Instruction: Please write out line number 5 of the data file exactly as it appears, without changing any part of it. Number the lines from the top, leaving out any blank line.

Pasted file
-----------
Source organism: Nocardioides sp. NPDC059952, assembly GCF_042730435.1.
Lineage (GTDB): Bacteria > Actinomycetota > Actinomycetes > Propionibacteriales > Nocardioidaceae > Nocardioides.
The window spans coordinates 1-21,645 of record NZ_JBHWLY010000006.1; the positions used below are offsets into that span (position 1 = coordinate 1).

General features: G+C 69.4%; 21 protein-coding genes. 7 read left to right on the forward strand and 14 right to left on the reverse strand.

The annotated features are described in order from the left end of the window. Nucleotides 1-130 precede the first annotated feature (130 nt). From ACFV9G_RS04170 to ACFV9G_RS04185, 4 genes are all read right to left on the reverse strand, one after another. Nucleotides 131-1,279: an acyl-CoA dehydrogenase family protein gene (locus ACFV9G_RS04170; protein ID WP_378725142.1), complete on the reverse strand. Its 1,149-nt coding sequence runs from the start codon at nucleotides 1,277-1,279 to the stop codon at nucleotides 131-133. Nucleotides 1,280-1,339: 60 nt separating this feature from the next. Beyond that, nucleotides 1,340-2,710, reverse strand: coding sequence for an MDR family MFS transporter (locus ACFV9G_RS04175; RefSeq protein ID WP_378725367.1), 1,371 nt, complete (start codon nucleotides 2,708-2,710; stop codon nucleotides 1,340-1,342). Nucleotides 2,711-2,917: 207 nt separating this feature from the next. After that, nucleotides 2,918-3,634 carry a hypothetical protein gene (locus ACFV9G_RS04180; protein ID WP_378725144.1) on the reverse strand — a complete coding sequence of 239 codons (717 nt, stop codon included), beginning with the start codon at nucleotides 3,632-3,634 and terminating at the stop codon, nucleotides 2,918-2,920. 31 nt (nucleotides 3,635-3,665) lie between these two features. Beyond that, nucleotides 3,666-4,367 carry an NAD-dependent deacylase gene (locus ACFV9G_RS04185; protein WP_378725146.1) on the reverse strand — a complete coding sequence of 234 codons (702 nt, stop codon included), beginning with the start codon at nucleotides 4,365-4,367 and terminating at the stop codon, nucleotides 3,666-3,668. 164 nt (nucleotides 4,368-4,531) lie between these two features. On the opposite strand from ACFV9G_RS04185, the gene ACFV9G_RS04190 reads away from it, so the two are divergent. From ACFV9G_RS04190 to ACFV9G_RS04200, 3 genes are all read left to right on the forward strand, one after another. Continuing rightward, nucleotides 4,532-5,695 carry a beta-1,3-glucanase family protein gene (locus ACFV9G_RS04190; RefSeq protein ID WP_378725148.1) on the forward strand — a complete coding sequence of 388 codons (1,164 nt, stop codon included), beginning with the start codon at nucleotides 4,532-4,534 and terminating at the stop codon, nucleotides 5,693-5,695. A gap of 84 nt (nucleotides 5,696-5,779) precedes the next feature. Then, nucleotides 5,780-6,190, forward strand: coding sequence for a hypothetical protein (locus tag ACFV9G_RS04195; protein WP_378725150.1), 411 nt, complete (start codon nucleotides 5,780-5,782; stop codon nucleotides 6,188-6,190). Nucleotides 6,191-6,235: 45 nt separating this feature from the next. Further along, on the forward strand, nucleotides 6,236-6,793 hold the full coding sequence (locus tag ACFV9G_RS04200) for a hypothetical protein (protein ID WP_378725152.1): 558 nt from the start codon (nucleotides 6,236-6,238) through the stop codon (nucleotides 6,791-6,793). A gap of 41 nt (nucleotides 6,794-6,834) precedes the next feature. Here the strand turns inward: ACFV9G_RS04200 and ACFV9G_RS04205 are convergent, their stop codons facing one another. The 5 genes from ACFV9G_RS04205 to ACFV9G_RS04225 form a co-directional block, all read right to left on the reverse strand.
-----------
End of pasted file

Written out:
The annotated features are described in order from the left end of the window. Nucleotides 1-130 precede the first annotated feature (130 nt). From ACFV9G_RS04170 to ACFV9G_RS04185, 4 genes are all read right to left on the reverse strand, one after another. Nucleotides 131-1,279: an acyl-CoA dehydrogenase family protein gene (locus ACFV9G_RS04170; protein ID WP_378725142.1), complete on the reverse strand. Its 1,149-nt coding sequence runs from the start codon at nucleotides 1,277-1,279 to the stop codon at nucleotides 131-133. Nucleotides 1,280-1,339: 60 nt separating this feature from the next. Beyond that, nucleotides 1,340-2,710, reverse strand: coding sequence for an MDR family MFS transporter (locus ACFV9G_RS04175; RefSeq protein ID WP_378725367.1), 1,371 nt, complete (start codon nucleotides 2,708-2,710; stop codon nucleotides 1,340-1,342). Nucleotides 2,711-2,917: 207 nt separating this feature from the next. After that, nucleotides 2,918-3,634 carry a hypothetical protein gene (locus ACFV9G_RS04180; protein ID WP_378725144.1) on the reverse strand — a complete coding sequence of 239 codons (717 nt, stop codon included), beginning with the start codon at nucleotides 3,632-3,634 and terminating at the stop codon, nucleotides 2,918-2,920. 31 nt (nucleotides 3,635-3,665) lie between these two features. Beyond that, nucleotides 3,666-4,367 carry an NAD-dependent deacylase gene (locus ACFV9G_RS04185; protein WP_378725146.1) on the reverse strand — a complete coding sequence of 234 codons (702 nt, stop codon included), beginning with the start codon at nucleotides 4,365-4,367 and terminating at the stop codon, nucleotides 3,666-3,668. 164 nt (nucleotides 4,368-4,531) lie between these two features. On the opposite strand from ACFV9G_RS04185, the gene ACFV9G_RS04190 reads away from it, so the two are divergent. From ACFV9G_RS04190 to ACFV9G_RS04200, 3 genes are all read left to right on the forward strand, one after another. Continuing rightward, nucleotides 4,532-5,695 carry a beta-1,3-glucanase family protein gene (locus ACFV9G_RS04190; RefSeq protein ID WP_378725148.1) on the forward strand — a complete coding sequence of 388 codons (1,164 nt, stop codon included), beginning with the start codon at nucleotides 4,532-4,534 and terminating at the stop codon, nucleotides 5,693-5,695. A gap of 84 nt (nucleotides 5,696-5,779) precedes the next feature. Then, nucleotides 5,780-6,190, forward strand: coding sequence for a hypothetical protein (locus tag ACFV9G_RS04195; protein WP_378725150.1), 411 nt, complete (start codon nucleotides 5,780-5,782; stop codon nucleotides 6,188-6,190). Nucleotides 6,191-6,235: 45 nt separating this feature from the next. Further along, on the forward strand, nucleotides 6,236-6,793 hold the full coding sequence (locus tag ACFV9G_RS04200) for a hypothetical protein (protein ID WP_378725152.1): 558 nt from the start codon (nucleotides 6,236-6,238) through the stop codon (nucleotides 6,791-6,793). A gap of 41 nt (nucleotides 6,794-6,834) precedes the next feature. Here the strand turns inward: ACFV9G_RS04200 and ACFV9G_RS04205 are convergent, their stop codons facing one another. The 5 genes from ACFV9G_RS04205 to ACFV9G_RS04225 form a co-directional block, all read right to left on the reverse strand.